Table of Contents
Welcome to Stefan Vorkoetter’s web site! I’m a private pilot and model aviation hobbyist, slide rule, calculator, fountain pen, and watch collector, electronics hobbyist, Hammond organ enthusiast, and software developer living on a Fjord horse farm in Ontario, Canada. This page is a gateway to the ever growing collection of articles I like to write describing my projects and hobbies. If your interests coincide at all with mine, I’m sure you’ll find something useful here.
Many watches have a so-called “negative” liquid crystal display (LCD), where the background is dark and the digits are light. I’ve often read complaints about them being difficult to read in less than perfect lighting conditions, and I began to wonder why. I think I’ve figured it out.
In-depth tests, reviews, and discussion of batteries, chargers, computers, and gadgets I use.
DIY projects and advice for hobbyists, experimenters, musicians, and aviators.
Electric R/C Airplanes
Over 50 articles demystifying the design, construction, theory, and practice of electric R/C planes.
Aircraft, pilot gear, aerial photography, flight reports, and all things aviation!
Building a Volksplane
Follow my progress in words and pictures as I build an Evans single seat VW powered Volksplane.
Understanding, maintaining, and modifying the Hammond tone-wheel and vacuum tube organ.
Repair, programming, and use of HP programmable calculators from the 1970s to today.
My collection of slip-sticks and whiz-wheels, the calculating tool of choice for 350 years.
Pens and Watches
Vintage and modern fountain pens, inks, paper, and mechanical wrist watches.
Articles and papers on other topics that just don't fit neatly into any of the categories above.
The first time I saw the Omega Speedmaster X-33 analog-digital watch, I didn’t like it all that much. I had just started collecting Russian mechanical watches and was turning up my nose at quartz watches. But a few days later, I just had to have one.
Sadly, Omega discontinued the X-33 in 2006. Used examples are available, but at prices starting around $2000, well beyond what I’m willing to spend on a watch. So, as is my custom when something costs more than I’m willing to spend, I made my own.
The watch collecting bug first bit me in late 2012, when an elegant Russian Strela (Стрела) hand wound mechanical chronograph caught my eye. Until then, I hadn’t realized affordable mechanical watches (i.e. not Rolexes and Omegas) were still available. After acquiring a Strela, I became interested in other Russian watches, began a small collection, and picked up some watch repair skills along the way.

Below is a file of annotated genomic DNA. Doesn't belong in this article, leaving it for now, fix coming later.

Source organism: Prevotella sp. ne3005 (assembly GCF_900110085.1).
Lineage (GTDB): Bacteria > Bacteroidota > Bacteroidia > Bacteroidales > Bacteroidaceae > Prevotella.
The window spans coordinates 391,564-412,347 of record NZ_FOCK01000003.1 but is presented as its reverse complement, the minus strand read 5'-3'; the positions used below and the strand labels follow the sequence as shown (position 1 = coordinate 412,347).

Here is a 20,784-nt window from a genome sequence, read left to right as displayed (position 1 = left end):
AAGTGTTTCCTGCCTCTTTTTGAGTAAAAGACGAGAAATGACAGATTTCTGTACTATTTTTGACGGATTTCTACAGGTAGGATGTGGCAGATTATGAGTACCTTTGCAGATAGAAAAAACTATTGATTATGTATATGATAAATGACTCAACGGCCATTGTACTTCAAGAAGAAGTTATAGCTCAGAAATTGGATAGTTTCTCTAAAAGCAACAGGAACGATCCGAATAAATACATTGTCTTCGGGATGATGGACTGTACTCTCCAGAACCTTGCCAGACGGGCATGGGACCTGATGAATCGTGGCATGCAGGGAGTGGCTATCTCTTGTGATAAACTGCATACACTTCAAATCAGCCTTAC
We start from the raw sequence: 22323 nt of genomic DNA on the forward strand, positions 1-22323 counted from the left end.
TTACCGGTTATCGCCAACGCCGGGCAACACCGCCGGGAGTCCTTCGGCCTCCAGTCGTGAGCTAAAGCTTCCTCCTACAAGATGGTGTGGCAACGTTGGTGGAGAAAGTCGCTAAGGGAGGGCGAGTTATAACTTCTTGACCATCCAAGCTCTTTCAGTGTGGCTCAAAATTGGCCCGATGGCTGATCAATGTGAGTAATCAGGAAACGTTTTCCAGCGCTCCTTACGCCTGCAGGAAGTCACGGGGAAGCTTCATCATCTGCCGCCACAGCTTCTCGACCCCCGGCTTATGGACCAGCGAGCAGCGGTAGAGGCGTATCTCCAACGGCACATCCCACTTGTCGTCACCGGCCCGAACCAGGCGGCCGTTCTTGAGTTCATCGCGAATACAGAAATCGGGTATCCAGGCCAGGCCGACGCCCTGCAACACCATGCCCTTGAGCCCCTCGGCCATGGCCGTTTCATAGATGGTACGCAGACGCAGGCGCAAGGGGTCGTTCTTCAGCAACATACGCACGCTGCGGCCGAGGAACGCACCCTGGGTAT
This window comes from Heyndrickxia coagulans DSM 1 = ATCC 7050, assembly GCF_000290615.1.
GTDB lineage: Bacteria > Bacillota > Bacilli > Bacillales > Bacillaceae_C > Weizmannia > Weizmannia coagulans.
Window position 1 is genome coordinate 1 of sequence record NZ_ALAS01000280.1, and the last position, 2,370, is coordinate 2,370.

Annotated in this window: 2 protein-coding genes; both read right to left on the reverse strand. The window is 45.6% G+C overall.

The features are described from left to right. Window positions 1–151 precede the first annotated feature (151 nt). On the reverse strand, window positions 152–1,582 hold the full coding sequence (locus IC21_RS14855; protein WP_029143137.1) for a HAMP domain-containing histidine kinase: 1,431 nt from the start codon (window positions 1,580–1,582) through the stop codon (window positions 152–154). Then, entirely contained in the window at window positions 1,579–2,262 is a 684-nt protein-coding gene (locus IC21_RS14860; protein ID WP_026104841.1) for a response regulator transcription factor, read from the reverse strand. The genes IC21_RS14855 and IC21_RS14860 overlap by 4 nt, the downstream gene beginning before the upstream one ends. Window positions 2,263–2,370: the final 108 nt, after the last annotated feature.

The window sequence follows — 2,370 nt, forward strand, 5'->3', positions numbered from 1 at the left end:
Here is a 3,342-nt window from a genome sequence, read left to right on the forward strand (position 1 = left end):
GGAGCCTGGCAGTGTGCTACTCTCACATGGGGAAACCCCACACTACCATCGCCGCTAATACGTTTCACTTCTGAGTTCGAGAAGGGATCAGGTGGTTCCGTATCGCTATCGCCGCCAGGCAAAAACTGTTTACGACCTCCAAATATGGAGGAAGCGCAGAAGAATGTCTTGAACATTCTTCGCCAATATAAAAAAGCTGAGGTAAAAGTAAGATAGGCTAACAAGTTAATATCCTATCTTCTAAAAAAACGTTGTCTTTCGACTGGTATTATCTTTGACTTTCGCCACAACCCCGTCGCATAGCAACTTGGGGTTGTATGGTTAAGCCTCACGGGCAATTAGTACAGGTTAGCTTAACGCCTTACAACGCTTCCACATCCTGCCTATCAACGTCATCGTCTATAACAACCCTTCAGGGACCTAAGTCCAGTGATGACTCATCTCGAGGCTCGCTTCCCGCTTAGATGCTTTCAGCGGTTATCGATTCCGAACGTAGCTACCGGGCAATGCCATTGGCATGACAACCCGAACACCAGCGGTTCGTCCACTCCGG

There are dozens, if not hundreds, of different chronograph watches based on the Poljot 3133 manual winding movement. One that caught my eye early on was the Soviet-era Sturmanskie (Штурманские), as it was intended as a pilot’s watch, and the colour scheme appealed to me.
I eventually found a used Sturmanskie that suited my budget, but long before that happened, I decided to make a wall clock based on the Sturmanskie design.
After getting hooked on Russian watches, I picked up a used Soviet-era Vostok "Generalskie" (Восток "Генеральские") with a paratrooper-themed dial. Since I prefer working with horses over jumping out of planes, I refitted the watch with a cavalry dial. To make the watch more suitable for working around horses (which often involves getting wet), I turned a one-piece nylon NATO strap into a traditional yet waterproof two-piece strap.
Disclaimer: Although every effort has been made to ensure accuracy and reliability, the information on this web page is presented without warranty of any kind, and Stefan Vorkoetter assumes no liability for direct or consequential damages caused by its use. It is up to you, the reader, to determine the suitability of, and assume responsibility for, the use of this information. Links to Amazon.com merchandise are provided in association with Amazon.com. Links to eBay searches are provided in association with the eBay partner network.
Copyright: All materials on this web site, including the text, images, and mark-up, are Copyright © 2014 by Stefan Vorkoetter unless otherwise noted. All rights reserved. Unauthorized duplication prohibited. You may link to this site or pages within it, but you may not link directly to images on this site, and you may not copy any material from this site to another web site or other publication without express written permission. You may make copies for your own personal use.